Government’s view of the economy could be summed up in a few short phrases: If it moves, tax it. If it keeps moving, regulate it. And if it stops moving, subsidize it.
–– Ronald Reagan
While Halloween gets top billing as the scariest day of the year, it’s nothing compared to the shrieks and plaintive howls heard on April 15. For U.S. taxpayers, April 15 is the deadline to file taxes.
In preparation of the filing deadline, millions of Americans bury themselves deep in the tax code looking for every conceivable exemption or deduction. Some of these include allowances for pet food, baby sitting fees and even a trip to Bermuda.
But bizarre exemptions and deductions are just part of the story. The U.S. and many of its states also impose strange taxes on such things as bribes (hey, its earned income), playing cards and candy.
While the U.S. provides its fair share of questionable tax laws, it’s nothing compared to some of the tax laws found in other parts of the world. Foreign Policy recently published an expose on some of the world’s strangest tax laws. Here are some of the most bizarre courtesy of Foreign Policy:
China’s Mooncake Tax
Who’s affected: Chinese pastry-lovers
The bottom line: In the midst of last year’s economic downturn, Chinese authorities upped their tax-collection efforts (which are usually notoriously lax) in a bid to top up the state’s coffers. One of their main targets was the mooncake — a pastry stuffed with lotus seed paste and egg yolks, or "whatever the baker feels like chucking in," that is a ubiquitous delicacy especially popular in the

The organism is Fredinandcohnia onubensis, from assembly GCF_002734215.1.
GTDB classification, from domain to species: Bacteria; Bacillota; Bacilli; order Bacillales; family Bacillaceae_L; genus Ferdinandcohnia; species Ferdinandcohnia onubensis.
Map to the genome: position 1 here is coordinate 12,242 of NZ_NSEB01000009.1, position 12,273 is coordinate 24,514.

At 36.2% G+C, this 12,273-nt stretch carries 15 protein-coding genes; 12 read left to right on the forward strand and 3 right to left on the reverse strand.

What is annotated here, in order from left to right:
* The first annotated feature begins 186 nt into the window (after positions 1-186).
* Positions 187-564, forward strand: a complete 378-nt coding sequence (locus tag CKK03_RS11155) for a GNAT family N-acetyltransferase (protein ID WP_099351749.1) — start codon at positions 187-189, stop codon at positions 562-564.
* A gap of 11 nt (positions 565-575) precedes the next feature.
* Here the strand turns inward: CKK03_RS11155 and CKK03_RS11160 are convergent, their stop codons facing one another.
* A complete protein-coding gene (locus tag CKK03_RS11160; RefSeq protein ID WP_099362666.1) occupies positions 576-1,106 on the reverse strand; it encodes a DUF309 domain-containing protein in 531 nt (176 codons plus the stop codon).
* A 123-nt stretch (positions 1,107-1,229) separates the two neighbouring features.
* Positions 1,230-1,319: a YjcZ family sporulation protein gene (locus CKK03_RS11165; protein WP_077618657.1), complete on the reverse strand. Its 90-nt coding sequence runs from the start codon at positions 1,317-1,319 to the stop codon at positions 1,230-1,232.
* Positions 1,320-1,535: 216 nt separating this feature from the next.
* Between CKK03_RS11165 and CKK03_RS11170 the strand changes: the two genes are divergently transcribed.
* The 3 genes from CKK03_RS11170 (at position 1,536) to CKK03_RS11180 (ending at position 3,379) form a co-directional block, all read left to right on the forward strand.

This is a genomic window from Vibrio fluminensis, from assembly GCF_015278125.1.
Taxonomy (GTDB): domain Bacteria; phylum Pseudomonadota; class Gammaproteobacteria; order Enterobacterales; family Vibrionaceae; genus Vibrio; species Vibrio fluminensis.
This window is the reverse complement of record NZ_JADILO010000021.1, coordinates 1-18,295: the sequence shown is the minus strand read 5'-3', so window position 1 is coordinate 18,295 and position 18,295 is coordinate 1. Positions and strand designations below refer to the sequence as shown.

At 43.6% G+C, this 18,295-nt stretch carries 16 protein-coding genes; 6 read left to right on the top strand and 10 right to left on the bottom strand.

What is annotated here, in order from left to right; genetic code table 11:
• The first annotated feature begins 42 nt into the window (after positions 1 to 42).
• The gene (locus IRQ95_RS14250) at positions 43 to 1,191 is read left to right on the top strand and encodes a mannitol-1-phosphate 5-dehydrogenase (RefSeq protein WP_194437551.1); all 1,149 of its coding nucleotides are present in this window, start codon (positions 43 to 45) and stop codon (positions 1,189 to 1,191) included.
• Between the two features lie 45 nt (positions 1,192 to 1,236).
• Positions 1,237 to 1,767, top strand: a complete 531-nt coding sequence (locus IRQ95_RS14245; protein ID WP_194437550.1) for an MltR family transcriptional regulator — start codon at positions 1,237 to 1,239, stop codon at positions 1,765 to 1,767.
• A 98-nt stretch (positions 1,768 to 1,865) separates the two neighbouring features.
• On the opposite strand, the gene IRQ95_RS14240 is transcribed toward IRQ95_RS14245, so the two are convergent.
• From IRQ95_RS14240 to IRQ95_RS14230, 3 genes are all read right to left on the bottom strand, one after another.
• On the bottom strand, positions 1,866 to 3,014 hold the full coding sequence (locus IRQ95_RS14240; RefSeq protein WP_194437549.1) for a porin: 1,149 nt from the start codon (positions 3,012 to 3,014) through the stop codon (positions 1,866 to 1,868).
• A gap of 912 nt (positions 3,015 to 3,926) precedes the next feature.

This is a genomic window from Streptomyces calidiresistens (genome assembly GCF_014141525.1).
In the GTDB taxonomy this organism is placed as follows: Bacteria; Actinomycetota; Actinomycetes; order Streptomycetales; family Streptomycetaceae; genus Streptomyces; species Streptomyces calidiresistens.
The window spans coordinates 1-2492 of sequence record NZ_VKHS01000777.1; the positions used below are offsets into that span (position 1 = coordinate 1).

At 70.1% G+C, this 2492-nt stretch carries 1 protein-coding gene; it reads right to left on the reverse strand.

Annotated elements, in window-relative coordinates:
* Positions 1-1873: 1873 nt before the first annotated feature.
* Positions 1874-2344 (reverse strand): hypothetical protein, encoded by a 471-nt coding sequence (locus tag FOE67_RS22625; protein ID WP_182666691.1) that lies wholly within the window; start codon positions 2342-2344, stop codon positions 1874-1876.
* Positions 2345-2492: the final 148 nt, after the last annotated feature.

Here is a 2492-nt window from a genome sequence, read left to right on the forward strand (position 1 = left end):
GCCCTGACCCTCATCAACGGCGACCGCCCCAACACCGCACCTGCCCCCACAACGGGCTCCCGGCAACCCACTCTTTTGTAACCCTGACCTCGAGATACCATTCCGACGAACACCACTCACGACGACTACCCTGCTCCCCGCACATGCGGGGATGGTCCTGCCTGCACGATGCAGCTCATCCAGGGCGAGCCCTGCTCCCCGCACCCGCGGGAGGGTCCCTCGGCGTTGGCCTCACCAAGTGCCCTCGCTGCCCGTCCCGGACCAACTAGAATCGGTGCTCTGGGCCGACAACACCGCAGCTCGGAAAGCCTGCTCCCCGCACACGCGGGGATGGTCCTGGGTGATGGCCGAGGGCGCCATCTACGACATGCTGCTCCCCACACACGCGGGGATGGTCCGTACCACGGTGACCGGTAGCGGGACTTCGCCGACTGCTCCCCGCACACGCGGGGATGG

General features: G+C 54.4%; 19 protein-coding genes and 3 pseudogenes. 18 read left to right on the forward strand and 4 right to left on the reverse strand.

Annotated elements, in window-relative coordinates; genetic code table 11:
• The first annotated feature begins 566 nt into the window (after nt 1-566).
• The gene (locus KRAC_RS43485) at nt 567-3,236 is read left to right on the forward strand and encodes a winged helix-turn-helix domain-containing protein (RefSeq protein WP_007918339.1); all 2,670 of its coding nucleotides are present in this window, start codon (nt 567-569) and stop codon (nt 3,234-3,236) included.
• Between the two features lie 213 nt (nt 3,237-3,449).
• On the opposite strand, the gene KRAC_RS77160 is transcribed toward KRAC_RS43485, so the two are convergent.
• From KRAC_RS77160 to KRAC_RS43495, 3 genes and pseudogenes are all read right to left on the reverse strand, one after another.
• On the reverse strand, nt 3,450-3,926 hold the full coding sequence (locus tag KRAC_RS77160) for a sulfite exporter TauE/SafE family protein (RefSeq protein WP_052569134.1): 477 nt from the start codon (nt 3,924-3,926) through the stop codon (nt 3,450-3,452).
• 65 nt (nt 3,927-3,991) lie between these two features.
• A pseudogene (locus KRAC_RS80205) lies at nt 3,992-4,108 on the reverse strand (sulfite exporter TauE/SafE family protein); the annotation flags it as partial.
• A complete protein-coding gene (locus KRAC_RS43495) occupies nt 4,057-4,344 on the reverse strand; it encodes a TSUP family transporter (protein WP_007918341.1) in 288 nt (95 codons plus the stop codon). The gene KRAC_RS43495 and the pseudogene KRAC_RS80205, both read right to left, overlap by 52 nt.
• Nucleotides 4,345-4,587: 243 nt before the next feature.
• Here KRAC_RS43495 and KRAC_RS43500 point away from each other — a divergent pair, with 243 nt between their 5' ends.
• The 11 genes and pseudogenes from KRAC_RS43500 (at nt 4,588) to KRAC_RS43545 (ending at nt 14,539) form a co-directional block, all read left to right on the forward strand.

Mooncakes were traditionally given out during the Mid-Autumn Festival (historically a time of moon worship) to friends and family to cement relationships. But now, many businesses also offer mooncakes to employees or provide coupon vouchers redeemable at local groceries for the treat. Additionally, the cakes are given as a sort of soft bribe to employers, party officials. Where bakers saw a mooncake explosion, government officials saw yuan signs — and launched an inspection of more than 3,100 companies last year, slapping 30 billion yuan worth of back taxes on gifted mooncakes and coupons. In modern China, apparently, you can have your cake and tax it too.
Webcam Stripper Tax
Who’s affected: Online pornographers
The bottom line: The Swedish tax authority has apparently never heard of the phrase "not safe for work." Last year, the Skatteverket began cracking down on hundreds of online webcam strippers who had neglected to pay income taxes on money received for their services. Dag Hardyson, head of the investigation, told the BBC that initially the agency had difficulty identifying some of the strippers and that automated software failed to adequately target the culprits, but, "When we investigated the sites manually, it worked better."
The Skatteverket estimates the lost revenue to be north of 40 million Swedish kronor ($5.56 million). Hardyson’s explanation probably raises more questions than it answers: "They are young girls, we can see from the photos. We think that perhaps they are not well informed about the rules." Creepy.
Who’s affected: Authors, playwrights, other writers, composers, painters, photographers, sculptors.